Plant material entering New Zealand, including tissue culture, must be quarantined and tested for the presence of pests or diseases before being released for use.
There is an opportunity to grow and strengthen this import pathway so primary industries and consumers have more rapid access to a larger number and wider range of plants.
This three-year project will use latest and existing technology to examine different tissues of blueberry, hops, radiata pine and mānuka being used to initiate tissue culture and how microbial communities persist or diminish during their growth. This will provide a better understanding of the presence, and risk, of microorganisms passing into tissue culture, including on non-symptomatic plants.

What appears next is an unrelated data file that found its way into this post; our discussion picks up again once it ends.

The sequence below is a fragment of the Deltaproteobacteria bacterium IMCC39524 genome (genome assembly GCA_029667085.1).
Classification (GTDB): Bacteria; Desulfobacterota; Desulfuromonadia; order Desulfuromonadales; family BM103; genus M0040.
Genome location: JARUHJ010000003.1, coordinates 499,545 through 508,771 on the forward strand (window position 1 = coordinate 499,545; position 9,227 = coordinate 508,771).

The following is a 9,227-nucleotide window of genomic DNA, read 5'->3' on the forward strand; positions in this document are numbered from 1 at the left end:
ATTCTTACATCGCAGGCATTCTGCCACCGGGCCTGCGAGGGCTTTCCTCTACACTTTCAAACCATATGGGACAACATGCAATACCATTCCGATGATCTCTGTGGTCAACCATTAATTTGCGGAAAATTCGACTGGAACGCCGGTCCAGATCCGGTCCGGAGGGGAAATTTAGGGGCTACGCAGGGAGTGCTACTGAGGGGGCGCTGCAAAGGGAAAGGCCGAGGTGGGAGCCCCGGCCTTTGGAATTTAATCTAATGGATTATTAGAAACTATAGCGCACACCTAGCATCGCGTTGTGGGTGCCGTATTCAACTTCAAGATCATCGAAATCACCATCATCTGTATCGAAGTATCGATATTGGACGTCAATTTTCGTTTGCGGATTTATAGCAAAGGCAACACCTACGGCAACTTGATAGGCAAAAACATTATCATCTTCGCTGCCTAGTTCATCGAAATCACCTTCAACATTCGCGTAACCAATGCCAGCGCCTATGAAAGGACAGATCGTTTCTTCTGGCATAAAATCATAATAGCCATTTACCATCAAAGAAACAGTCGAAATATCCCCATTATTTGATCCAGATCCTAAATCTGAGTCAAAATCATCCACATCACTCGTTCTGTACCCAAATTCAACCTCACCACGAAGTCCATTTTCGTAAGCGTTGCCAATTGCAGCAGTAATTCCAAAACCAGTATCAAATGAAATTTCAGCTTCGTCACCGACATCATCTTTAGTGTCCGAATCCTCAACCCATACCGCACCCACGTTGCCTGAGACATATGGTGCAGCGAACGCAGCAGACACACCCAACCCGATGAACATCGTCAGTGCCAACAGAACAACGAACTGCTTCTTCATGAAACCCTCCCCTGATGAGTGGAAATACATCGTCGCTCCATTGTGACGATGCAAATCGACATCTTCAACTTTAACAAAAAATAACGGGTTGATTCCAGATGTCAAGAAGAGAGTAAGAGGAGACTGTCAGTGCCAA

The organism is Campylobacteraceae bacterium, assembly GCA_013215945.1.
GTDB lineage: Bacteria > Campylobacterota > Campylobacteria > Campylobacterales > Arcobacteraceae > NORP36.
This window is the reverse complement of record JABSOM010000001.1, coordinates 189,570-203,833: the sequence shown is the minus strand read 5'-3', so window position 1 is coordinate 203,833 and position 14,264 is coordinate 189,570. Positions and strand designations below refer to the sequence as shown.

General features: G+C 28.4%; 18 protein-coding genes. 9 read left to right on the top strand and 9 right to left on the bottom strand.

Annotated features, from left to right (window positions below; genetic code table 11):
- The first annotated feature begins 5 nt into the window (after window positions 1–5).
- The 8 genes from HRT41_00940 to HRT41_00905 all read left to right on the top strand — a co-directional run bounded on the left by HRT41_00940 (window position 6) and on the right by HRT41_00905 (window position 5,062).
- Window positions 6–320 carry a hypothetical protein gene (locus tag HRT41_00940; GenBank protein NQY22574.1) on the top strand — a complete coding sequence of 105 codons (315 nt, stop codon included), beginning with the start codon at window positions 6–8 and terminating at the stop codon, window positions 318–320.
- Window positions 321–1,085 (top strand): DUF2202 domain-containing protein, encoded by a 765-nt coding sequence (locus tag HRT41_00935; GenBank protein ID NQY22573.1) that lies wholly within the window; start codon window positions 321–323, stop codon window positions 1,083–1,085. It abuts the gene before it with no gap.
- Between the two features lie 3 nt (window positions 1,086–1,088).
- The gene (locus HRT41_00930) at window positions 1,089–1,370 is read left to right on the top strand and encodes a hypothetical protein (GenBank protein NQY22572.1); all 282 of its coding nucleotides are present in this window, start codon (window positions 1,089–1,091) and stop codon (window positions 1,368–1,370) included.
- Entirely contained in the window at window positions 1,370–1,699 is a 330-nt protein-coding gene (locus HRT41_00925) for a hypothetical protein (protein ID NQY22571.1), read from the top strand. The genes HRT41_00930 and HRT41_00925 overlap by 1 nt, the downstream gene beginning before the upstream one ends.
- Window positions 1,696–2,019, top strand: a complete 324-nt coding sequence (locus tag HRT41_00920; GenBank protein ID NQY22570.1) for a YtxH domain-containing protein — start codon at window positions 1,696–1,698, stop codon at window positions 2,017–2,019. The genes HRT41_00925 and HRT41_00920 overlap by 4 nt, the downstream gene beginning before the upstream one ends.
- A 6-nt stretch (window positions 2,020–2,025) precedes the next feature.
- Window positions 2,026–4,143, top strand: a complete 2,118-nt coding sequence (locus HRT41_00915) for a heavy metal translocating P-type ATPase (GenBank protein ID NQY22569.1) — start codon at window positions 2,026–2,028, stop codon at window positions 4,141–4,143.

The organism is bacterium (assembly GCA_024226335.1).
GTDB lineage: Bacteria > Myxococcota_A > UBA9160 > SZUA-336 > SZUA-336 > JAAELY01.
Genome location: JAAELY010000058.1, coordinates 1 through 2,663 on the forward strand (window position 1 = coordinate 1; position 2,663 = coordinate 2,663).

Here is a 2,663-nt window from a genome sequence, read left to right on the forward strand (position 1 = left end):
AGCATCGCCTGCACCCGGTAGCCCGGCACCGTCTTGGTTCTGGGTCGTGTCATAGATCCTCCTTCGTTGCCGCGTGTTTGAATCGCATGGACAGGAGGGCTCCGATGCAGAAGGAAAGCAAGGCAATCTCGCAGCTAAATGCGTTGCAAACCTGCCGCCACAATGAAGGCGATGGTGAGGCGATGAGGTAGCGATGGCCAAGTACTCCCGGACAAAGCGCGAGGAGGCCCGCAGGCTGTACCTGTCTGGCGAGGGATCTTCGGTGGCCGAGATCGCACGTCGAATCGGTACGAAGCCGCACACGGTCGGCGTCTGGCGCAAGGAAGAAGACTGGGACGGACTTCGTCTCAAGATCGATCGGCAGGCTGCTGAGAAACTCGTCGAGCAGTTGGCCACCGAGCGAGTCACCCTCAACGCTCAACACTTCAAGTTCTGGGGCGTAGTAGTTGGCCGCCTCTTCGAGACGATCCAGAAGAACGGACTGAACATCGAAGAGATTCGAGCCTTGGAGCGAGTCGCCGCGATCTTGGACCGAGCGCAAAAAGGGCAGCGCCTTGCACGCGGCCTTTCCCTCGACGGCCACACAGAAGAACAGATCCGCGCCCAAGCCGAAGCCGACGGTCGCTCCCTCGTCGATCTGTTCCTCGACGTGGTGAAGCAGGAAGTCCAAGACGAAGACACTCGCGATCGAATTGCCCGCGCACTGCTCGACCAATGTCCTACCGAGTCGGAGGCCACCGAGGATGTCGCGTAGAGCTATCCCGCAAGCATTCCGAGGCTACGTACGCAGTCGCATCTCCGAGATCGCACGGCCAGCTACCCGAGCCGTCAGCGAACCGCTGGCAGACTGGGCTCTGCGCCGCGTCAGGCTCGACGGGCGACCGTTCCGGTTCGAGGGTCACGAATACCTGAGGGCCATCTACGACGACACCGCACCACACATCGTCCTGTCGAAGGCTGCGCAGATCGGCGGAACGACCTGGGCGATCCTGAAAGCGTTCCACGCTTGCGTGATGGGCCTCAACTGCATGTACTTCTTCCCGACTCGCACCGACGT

The project will ultimately improve understanding of the risk posed by microorganisms in tissue culture at the border and lead to better processes to identify them.
This research follows on from a one-year scoping project.
Contact Project Co Leader Hayley Ridgway: email@example.com
Contact Project Co Leader Simon Bulman: firstname.lastname@example.org